‘Yes,’ I said, warily. ‘Do you know anymore?’
‘We need your help, Foyn.’ She put a document down in front of me. ‘From your statement I see that you don’t want to tell us what you were doing in the area. Is that correct?’
‘That’s correct. I have nothing to tell. The accident is a mystery to me.’
‘Well, I have to agree that it’s mysterious, Mr Foyn,’ she said, more restrained now, as she fiddled with the paper. ‘But that’s precisely why we need all the information that you and anyone else can give. Can you tell us what happened last night?’ Another attempt at a disarming smile. ‘Yes, I know that you have already given a statement, but I would like to hear it directly from you. In detail,’ she added, with apparent goodwill. ‘Because there is so much here that we don’t understand.’ I could almost feel the claws behind her friendly manner. She was known to be a tough nut.
I shrugged, picked up the piece of paper she pushed towards me and skimmed through what was written there. It was no surprise to me that Chief Inspector Lund lacked the most rudimentary skills when it came to precise formulation, in writing as well as speech. But there were no actual mistakes. ‘I have nothing to add,’ I said, and then couldn’t stop myself. ‘Unless of course we’re talking about acceptable standards of spelling and precision.’ The hulk gave me a look that read death and destruction. ‘I saw nothing, I heard nothing and I know nothing. I was just a random driver.’
Høye stared at me. ‘There isn’t much that’s random in cases like this, Mr Foyn,’ she said, with an ominous calm.
Cases like this? So they thought there might be abuse involved. The prosecutor hadn’t been working in the unit for long, but long enough, no doubt, to have seen things we should all be spared. ‘Do you have any leads?’ I asked. ‘Since you’re here?’
‘What do you think, Mr Foyn?’
‘I don’t think,’ I said. ‘I stick to the facts.’
I was pleased with the formulation. There was no reaction from the chief inspector. He didn’t appear to have registered my plagiarism. ‘And you still haven’t managed to find her parents or any family?’
‘The investigation is still at a very early stage.’ Høye leaned over the table and looked at me with gimlet eyes. ‘If you know anything more about this case, I would advise you to tell us now, Mr Foyn.’ The two others watched in silence, obviously pleased with the development. ‘Before you make things very difficult for yourself.’
I tried to ignore the insinuation. ‘How is the girl?’
‘Fortunately, given the circumstances, it looks like she’s doing well,’ Høye said in a cool voice.
‘Is she still mute?’
The prosecutor looked at me long and hard before answering. ‘She is still not talking, no.’
Suddenly I remembered more. ‘She whispered something to me in the car.’
‘What? Why didn’t you say so before?’
‘I guess I was in shock. I thought she was about to die.’
‘What did she say?’
‘I couldn’t catch it,’ I said. ‘It was just a few mumbled words. But that means she’s not completely dumb, that it’s psychological.’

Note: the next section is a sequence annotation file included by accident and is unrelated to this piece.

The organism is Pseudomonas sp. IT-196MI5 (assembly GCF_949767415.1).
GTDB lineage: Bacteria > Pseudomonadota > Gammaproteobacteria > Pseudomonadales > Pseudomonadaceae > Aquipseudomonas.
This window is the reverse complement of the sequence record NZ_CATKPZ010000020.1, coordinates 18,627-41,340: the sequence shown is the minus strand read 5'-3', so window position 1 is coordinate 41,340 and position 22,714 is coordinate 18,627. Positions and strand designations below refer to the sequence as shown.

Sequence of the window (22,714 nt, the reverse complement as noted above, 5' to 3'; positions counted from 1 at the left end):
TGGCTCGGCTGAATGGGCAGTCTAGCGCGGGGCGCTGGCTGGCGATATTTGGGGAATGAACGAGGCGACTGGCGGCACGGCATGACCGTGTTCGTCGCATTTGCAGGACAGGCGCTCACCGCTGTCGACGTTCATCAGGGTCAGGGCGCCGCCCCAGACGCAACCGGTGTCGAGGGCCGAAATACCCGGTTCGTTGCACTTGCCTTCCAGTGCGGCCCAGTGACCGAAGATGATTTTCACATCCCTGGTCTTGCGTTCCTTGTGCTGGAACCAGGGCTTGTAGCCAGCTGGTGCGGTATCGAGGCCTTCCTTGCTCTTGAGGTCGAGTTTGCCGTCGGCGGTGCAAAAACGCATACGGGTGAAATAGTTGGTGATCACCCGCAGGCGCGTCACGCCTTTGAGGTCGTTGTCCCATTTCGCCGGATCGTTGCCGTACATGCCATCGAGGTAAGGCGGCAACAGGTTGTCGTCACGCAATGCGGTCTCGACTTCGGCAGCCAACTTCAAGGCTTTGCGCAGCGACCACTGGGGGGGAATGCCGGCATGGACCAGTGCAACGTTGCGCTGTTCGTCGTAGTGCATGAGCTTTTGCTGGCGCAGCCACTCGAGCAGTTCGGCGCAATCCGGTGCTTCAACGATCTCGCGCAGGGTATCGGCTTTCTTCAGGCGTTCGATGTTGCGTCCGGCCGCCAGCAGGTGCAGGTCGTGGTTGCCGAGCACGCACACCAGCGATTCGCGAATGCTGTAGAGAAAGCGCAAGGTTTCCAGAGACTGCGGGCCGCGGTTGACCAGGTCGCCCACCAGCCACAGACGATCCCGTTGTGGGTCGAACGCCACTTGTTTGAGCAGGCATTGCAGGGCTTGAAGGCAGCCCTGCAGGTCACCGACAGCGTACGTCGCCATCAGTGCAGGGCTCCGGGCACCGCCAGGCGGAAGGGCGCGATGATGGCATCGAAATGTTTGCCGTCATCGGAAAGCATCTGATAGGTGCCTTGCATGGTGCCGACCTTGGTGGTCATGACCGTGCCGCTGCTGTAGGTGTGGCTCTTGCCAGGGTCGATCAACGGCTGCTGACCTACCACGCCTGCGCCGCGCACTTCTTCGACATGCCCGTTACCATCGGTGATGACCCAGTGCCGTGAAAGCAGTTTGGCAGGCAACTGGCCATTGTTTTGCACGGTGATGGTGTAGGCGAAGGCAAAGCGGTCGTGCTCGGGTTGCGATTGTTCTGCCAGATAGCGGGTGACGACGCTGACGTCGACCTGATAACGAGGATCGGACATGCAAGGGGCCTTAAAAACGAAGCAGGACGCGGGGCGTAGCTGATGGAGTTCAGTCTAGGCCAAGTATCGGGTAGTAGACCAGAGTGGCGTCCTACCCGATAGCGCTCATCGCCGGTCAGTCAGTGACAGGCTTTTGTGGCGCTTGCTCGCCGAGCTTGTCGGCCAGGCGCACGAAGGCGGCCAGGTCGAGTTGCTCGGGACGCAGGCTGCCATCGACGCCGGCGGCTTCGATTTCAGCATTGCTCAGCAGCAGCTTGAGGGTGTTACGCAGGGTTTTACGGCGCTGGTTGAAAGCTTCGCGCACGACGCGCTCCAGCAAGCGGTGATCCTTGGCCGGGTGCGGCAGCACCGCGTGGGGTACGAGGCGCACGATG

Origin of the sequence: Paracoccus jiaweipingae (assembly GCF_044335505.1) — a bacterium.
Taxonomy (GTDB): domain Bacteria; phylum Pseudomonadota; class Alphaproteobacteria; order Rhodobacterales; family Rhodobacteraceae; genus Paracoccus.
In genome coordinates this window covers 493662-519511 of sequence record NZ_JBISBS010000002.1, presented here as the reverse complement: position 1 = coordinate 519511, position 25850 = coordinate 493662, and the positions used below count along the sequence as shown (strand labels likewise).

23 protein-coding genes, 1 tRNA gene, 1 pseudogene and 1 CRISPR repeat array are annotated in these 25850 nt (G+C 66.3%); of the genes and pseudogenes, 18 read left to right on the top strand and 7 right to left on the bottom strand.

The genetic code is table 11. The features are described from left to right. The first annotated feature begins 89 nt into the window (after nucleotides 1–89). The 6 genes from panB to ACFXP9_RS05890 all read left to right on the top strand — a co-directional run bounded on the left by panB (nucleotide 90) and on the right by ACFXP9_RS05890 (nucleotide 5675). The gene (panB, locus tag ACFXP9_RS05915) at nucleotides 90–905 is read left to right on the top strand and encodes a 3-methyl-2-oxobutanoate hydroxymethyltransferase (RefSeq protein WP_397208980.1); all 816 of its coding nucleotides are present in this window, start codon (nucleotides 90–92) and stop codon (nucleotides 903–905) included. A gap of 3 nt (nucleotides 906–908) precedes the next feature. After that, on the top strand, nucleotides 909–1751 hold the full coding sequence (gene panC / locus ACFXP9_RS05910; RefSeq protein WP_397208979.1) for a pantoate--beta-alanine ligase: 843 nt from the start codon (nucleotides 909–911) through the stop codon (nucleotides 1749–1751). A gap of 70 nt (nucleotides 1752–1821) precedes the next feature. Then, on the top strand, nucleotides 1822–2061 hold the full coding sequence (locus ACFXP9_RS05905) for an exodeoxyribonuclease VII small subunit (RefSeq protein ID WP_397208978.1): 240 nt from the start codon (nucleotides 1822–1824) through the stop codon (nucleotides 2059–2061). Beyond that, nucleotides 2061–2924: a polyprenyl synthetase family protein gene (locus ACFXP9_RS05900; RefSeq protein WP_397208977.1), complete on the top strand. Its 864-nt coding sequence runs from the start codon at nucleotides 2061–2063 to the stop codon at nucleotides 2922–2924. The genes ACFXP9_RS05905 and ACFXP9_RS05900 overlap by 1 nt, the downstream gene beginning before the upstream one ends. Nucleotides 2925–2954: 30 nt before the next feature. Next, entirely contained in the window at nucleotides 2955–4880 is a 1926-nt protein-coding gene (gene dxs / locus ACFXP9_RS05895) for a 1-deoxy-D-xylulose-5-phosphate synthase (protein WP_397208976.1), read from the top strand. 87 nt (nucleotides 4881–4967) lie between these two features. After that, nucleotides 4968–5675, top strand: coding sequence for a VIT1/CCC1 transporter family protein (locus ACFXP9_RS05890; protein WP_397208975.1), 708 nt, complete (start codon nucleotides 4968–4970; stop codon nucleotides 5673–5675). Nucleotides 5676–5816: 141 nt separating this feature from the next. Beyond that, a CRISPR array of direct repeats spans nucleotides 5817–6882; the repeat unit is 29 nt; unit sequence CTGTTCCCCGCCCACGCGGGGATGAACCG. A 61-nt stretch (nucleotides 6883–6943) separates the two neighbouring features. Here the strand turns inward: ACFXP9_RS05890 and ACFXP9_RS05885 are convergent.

‘Yes, that’s what the doctors believe.’
‘Is there any indication of what she might have been through?’
‘And what might that be?’ she retorted.
‘I don’t know,’ I said. ‘That’s why I’m asking.’
‘We’re keeping things open at the moment, Mr Foyn.’
‘And you still don’t know who she is?’
I was now finding it hard to hide my irritation. ‘Everything that I know is in the statement.’ I pointed at the sheet on the table. ‘Can I go now?’
She ignored my question. ‘Where had you been, Foyn?’
‘Forget it,’ I said, and stood up. Now that I knew the girl wouldn’t die, the situation was different. ‘If you’re going to charge me in relation to the accident, please say so. Otherwise, we’re done here.’
‘There is evidence of sexual assault, Foyn.’
I sat down again. ‘Shit.
‘The girl is six, at the very most.’
‘What kind of assault are we talking about?’ I asked in a feeble voice.
‘I’m not going to discuss that.’ Her tone was resolute.
There was silence in the cramped interview room. The air was stuffy and the atmosphere was grim. As was the smell. When I closed my eyes, I saw the scene again. Had she been trying to kill herself when she ran at the car? Was it possible that a six-year-old might do something like that?
‘But you have no leads, no evidence? She didn’t come from nowhere.’
‘Someone has sexually abused the girl, Foyn.’ Høye’s face was no longer pretty, but hard. ‘And as we do not know her identity, as yet, you are our only lead. And as you just said, she didn’t come from nowhere. We’ve spoken to everyone in the area where you said she appeared, and no one admits to knowing anything about her. We think that you’re not telling us something. And the question is why?’
‘You’re wrong,’ I said. ‘As far as the girl is concerned, I’ve got nothing to hide.’
‘And otherwise?’ She was brazen now.
‘Otherwise, I’m sure I could keep you entertained with many a story,’ I said, ‘but don’t you have better things to do?’
She stood up abruptly and glared at me. ‘Is that your last word, Mr Foyn?’ I had managed to rattle her. ‘You can wait here,’ she said, tersely, as she headed for the door. My two friends made no sign of moving. Perhaps they were there to keep me company.
‘Make up your mind,’ I said. ‘Can or must?’
She turned back towards me. ‘You clearly do not understand the gravity of the situation, Mr Foyn.’ Either she was entirely lacking in humour, or she was just in a bad mood.
I looked at my watch. ‘I normally charge three thousand kroner an hour.’
I was worried, even though they couldn’t possibly have anything on me. What the hell had happened to the girl?
The small room was creaking with tension. The two police officers didn’t look particularly comfortable either. Even Muscleman was twitching on his chair, which was far too small for his bulk. I didn’t make things any better when I got out my mobile phone and started looking through the day’s papers.